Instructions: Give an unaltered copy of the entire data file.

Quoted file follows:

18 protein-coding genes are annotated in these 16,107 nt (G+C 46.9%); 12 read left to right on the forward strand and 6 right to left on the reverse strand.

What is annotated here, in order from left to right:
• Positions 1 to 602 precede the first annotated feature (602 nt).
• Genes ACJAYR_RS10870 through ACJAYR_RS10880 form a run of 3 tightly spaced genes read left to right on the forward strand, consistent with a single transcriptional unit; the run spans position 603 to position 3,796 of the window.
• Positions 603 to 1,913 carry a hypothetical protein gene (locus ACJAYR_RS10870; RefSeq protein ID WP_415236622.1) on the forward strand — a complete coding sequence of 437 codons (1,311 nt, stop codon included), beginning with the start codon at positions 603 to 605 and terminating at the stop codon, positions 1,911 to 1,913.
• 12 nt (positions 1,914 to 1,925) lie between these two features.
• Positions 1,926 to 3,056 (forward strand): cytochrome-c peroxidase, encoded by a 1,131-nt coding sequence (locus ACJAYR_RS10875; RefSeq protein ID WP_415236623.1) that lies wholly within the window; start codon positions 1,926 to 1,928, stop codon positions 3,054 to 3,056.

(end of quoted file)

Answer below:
18 protein-coding genes are annotated in these 16,107 nt (G+C 46.9%); 12 read left to right on the forward strand and 6 right to left on the reverse strand.

What is annotated here, in order from left to right:
• Positions 1 to 602 precede the first annotated feature (602 nt).
• Genes ACJAYR_RS10870 through ACJAYR_RS10880 form a run of 3 tightly spaced genes read left to right on the forward strand, consistent with a single transcriptional unit; the run spans position 603 to position 3,796 of the window.
• Positions 603 to 1,913 carry a hypothetical protein gene (locus ACJAYR_RS10870; RefSeq protein ID WP_415236622.1) on the forward strand — a complete coding sequence of 437 codons (1,311 nt, stop codon included), beginning with the start codon at positions 603 to 605 and terminating at the stop codon, positions 1,911 to 1,913.
• 12 nt (positions 1,914 to 1,925) lie between these two features.
• Positions 1,926 to 3,056 (forward strand): cytochrome-c peroxidase, encoded by a 1,131-nt coding sequence (locus ACJAYR_RS10875; RefSeq protein ID WP_415236623.1) that lies wholly within the window; start codon positions 1,926 to 1,928, stop codon positions 3,054 to 3,056.